The light fog that enveloped the western shore of the Naktong River near Agok, South Korea, began dissipating at dawn Sept. 1, 1950.
As the sun dispersed the vapor, it revealed a grisly scene — scores of slain North Korean troops along with the lightly damaged remains of an M26 Pershing tank. During a brief lull in the chaos that had occurred for 10 hours, one man emerged from the iron behemoth. It was Sgt. 1st Class Ernest R. Kouma. The leader of a four-vehicle patrol from the 2nd Infantry Division was fatigued and hobbled by wounds inflicted during the firefight. He ambled out of the tank without facing enemy fire for the first time since the previous night. Kouma was placed in a truck and sent for medical treatment. He would go on to find a place in history as a recipient of the nation’s highest military honor.
Kouma was part of A Company, 72nd Tank Battalion when it arrived on the Korean Peninsula with the rest of the 2nd ID in late August 1950. The division moved into line at the Pusan Perimeter, replacing the 24th Infantry Division, where U.S. forces were establishing a defensive line around the city of Pusan in southeast Korea after war broke out June 25. Kouma was part of two infantry squads from A Company that were holding a roadblock with the 9th Infantry Regiment near Agok, a small village at the base of a hill about 300 yards from the Naktong River and at the southern tip of the 2nd ID’s boundary. The Soldiers were situated on a hill overlooking the town. The night of Aug. 31, Kouma took two tanks and two M19 Gun Motor Carriages on a patrol below the ridge line near the site of a ferry that traversed the river.
It was at this spot that the North Korean Army attempted to carry out an offensive to cut off a supply route between Daegu and Pusan. The enemy was unaware that the 2nd ID had relieved the 24th and expected to move over the Naktong River with ease. Behind that assumption a force of about 500 amassed on the side of the river opposite the small American patrol.
Kouma and his fellow Soldiers heard dogs barking in the darkness before a heavy mortar barrage began peppering their side of the river. A thick fog blanketed the river that night and the Americans couldn’t see across the water. When the fog lifted slightly at 10:30 p.m., Kouma was stunned to see that not only were enemy soldiers laying a pontoon bridge across the river, they had nearly completed the task.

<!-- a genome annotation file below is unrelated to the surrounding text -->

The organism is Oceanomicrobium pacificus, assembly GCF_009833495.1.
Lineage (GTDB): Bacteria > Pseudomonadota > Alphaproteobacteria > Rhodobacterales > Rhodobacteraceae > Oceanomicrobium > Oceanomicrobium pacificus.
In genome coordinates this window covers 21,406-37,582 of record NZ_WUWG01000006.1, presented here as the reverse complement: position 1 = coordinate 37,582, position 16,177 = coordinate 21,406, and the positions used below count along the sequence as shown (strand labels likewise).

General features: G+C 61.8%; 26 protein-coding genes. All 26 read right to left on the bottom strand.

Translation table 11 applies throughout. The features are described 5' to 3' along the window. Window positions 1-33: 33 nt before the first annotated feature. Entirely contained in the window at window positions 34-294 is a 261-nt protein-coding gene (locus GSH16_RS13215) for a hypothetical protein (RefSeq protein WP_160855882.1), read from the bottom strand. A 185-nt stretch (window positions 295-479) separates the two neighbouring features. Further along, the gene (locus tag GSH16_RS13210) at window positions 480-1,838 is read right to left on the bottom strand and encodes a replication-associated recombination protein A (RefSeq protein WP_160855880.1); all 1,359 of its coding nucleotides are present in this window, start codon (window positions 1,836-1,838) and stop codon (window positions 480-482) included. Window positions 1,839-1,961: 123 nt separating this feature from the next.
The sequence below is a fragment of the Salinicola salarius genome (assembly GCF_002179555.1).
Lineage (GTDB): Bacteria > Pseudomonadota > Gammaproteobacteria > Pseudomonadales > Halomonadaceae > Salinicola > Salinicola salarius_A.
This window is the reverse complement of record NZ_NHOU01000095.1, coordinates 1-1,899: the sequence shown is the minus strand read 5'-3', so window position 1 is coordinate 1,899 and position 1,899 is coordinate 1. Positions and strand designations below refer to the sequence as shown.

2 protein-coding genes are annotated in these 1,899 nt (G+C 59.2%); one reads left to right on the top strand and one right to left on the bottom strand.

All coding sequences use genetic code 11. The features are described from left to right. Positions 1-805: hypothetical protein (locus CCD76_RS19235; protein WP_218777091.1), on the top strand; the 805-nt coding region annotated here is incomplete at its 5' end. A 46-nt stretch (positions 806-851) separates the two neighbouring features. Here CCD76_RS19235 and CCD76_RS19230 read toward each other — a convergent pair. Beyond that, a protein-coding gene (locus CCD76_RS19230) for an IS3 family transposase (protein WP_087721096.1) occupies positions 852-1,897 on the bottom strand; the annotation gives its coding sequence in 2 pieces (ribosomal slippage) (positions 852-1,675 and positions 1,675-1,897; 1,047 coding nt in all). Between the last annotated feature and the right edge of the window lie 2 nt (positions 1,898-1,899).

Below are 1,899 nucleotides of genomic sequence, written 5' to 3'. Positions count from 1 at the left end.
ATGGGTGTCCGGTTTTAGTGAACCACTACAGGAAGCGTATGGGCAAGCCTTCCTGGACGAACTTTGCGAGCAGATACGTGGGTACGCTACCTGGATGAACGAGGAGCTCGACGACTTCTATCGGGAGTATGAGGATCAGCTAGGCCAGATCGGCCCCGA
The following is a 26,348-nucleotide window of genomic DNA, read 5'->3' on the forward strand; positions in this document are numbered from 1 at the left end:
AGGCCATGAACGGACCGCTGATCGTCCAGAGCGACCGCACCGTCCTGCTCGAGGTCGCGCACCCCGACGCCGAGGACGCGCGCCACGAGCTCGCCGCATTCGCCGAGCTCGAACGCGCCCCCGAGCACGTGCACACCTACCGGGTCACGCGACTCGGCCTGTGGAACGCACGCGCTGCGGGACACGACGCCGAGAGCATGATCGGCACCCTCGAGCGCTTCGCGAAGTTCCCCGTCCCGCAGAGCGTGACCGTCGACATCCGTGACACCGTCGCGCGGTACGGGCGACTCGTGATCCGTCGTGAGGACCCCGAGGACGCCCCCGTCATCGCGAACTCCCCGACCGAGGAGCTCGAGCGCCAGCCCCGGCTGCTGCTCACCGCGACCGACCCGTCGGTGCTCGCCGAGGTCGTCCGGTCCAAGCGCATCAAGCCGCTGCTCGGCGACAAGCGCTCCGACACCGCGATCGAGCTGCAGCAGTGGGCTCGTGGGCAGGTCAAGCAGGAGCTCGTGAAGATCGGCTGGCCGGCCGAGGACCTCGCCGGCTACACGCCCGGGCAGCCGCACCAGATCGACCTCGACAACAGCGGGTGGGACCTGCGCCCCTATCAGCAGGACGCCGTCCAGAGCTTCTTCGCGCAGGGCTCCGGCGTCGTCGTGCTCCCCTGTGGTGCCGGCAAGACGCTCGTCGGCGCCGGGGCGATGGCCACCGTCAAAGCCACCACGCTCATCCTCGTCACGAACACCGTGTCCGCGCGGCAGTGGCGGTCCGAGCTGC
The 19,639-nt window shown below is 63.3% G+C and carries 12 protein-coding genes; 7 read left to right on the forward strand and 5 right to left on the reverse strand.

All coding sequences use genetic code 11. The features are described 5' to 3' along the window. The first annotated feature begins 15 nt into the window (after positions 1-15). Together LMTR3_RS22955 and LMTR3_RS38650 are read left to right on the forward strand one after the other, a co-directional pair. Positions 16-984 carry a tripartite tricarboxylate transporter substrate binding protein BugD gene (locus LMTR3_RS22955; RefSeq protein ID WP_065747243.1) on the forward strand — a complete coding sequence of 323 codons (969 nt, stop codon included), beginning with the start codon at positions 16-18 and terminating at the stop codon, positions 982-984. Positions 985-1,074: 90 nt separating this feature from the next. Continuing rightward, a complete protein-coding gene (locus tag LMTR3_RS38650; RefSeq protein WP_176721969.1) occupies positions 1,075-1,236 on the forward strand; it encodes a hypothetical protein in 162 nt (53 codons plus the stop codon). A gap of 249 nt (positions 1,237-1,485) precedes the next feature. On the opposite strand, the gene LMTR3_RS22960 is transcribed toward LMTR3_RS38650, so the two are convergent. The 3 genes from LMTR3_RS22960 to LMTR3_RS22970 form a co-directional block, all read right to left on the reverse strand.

He and his gunner opened fire, quickly destroying the bridge. But the battle was on as the North Korean soldiers began crossing the river en masse. After the infantry Soldiers received orders to withdraw to higher ground, Kouma’s opted to remain with his armored unit and act as rearguard for the infantry, according to his Medal of Honor citation. In the small arms fire that ensued, he was wounded in the foot while reloading the tank’s ammunition. Despite his wound, he fought off another North Korean attack across the river with his machine gun.
Kouma’s force was then ambushed by a group of North Koreans dressed in U.S. military uniforms. The impostors ran to Kouma’s position and told him — in excellent English — that a large force was approaching his position. They then hurled grenades at the American vehicles as machine gun and rifle fire began pelting the tank from a bluff overlooking their position. Kouma was wounded in the shoulder during the exchange but he stayed in the fight, beating back repeated North Korean crossings with his machine gun. Several strong attacks came within feet of the tank, but Kouma was able to drive them back despite his wounds. Eventually, the other three vehicles withdrew or were neutralized, with Kouma staying behind. At one point, the tank was surrounded and he had to engage the North Koreans from outside the tank with machine-gun fire at point-blank range. Kouma held the Agok crossing site until 7:30 the following morning with him resorting to using his pistol and grenades to hold off his attackers after the tank’s ammunition was expended.
The tank then withdrew 8 miles to the newly established American lines, destroying three North Korean machine-gun positions along the way. According to his citation, Kouma killed 250 North Korean troops, a number that surpassed the count of highly decorated Army soldier Audie Murphy, who was credited with 240 kills during World War II.
After he reached safety, Kouma attempted to resupply his tank and return to the front lines. Instead, the wounded Soldier was ordered to evacuate for medical treatment. As he was being evacuated, Kouma again requested to return to the front lines, according to his citation.
Kouma returned to duty three days later. Not long after, he was promoted to master sergeant and sent to the United States where he was awarded the Medal of Honor by President Harry S. Truman on May 19, 1951, during a ceremony at the White House.
Kouma served as a tank gunnery instructor for the U.S. Army Armor School at Fort Knox, Kentucky, for the remainder of the Korean War. He retired from service as a master sergeant in 1971 after a 31-year career, which included stints at Fort Carson, Colorado, and Germany. Kouma originally enlisted in 1940 in his native Dwight, Nebraska, and saw combat in Germany while serving as a tank commander during World War II. He spent his remaining years in McDaniels, Kentucky. Kouma died Dec. 19, 1993, at the age of 74. He was buried at the Fort Knox post cemetery.
- Compiled by Pablo Villa